There is an astounding number of people who can't do shit.
So that leaves you alone with how much can you put up with. So you start super small even if that is an entirely different angle on the haunted house experience. Have people following you for years wondering now what is he doing. In a way, I did that too, it became second nature to do something different.
So I'm supporting things like Frighteners mobile attractions because it may take a few years but instead of just whipping out $200,000 no one actually has or can borrow, you have earned it and know when pay day will be 4 or 5 years down the road and then you have a break even first year event.
A couple years of being a mobile hot dog vendor completely understanding the tastes of the locals. Like who knew, here instead of mustard and relish it is miracle whip and relish. Disgusting but if that is what they want, heres freaking miracle whip on your hot dogs. So you are the guy who isn't a cookie cutter franchise that doesn't have miracle whip or thinks relish is expensive so you get shitty little condement packets if you want that only by special request.
So you end up with a complete knowing of your market, not Bob is our marketing guy and he is going to pull all this amazing crap off starting the week we open this year for 50 cents a customer.
You can't get a loan for $200,000 since you haven't already done it and proven you can make $200,000 but you can get $3 per customer having a halloween party. Then in a city like Philidelphia, you probably will have to spend $3 per customer to do it, so you save the $3 per customer and spend their money to get them to come support the big thing. You already have several groups on social marketing, email lists and become a character of sorts and you are just cashing in on the big album tour. That is the proper other people's money scenario. Indivviduals having been inexpensively entertained funded your deal and the money went to send them a personal invitation that they already paid for and are highly likely to respond to.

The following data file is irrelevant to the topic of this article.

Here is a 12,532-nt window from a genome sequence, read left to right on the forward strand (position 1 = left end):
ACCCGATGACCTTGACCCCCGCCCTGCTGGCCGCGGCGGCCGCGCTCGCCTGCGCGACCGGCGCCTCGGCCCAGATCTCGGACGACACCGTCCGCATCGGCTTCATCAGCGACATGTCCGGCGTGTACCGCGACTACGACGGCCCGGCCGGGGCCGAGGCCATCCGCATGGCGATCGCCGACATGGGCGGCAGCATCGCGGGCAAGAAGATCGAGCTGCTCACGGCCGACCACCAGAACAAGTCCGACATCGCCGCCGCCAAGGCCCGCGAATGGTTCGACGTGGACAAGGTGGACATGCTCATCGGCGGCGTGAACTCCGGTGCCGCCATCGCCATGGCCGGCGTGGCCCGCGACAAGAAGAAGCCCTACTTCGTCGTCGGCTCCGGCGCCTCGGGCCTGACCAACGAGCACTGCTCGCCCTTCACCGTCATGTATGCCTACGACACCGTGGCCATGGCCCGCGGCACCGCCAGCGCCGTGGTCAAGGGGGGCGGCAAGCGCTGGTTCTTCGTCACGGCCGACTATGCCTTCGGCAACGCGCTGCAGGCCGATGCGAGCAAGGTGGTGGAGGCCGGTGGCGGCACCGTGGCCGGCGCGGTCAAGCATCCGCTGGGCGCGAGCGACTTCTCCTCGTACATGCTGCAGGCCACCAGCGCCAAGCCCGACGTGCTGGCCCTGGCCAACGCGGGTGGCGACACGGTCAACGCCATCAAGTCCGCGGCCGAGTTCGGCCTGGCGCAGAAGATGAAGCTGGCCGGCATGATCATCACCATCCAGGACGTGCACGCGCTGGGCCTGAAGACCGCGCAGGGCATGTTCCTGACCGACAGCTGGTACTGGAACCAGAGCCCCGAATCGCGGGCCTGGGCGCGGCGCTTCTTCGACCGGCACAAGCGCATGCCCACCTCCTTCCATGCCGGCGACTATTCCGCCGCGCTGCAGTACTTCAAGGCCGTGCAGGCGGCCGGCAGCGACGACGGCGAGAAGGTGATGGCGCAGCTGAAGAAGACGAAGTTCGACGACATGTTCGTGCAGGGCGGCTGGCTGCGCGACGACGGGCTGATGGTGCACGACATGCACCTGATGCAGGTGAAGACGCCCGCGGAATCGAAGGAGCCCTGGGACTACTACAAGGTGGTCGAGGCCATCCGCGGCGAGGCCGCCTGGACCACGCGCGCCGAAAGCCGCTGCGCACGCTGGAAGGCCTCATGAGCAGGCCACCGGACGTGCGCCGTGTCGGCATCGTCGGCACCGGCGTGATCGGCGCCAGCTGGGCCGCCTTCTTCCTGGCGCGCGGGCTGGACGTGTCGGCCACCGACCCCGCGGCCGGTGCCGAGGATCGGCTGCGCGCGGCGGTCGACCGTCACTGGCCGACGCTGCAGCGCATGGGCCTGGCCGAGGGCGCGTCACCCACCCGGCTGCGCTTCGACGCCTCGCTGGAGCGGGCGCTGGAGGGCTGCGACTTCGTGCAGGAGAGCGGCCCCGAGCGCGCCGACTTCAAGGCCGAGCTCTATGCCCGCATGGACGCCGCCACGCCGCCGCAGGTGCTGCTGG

Some haunts have taken 15 years and 20 years for this automatic fan base to develop. So the trick is to have as much haunt as the fan base deserves and actually supports. Not Just 50,000 SF or go home. Not when you can just have a scary bag of tricks that is a total of 2 SF.
So then in the bigger picture you still have the mobile hot dog stands not making much money but not costing money out there being your advertising media. So many companies after the fact have service branches that are a lost leader but necessary to keep finding the new customers. You don't stop the mobile activities, or go back to it as an after thought, it is part of the program. Then it doesn't matter what other haunts are doing one bit, you have qualified YOUR customer that still has life in them and is intrested and hasn't just been expected to be a good consumer.
Another fabulous post from the U.S.Department of Wild Imaginings, now in spectaclar stereo, sponsored by the Adhesives and Sealants Council, suggesting ways to stick things together since the 1800s. Not fabulous in a gay way. Your results may vary. Illinois residents add 8% sales tax. These posts have been made by professional post makers, do not try this type of posting on your own without extensive training, lovely assistants and a trusty clown horn.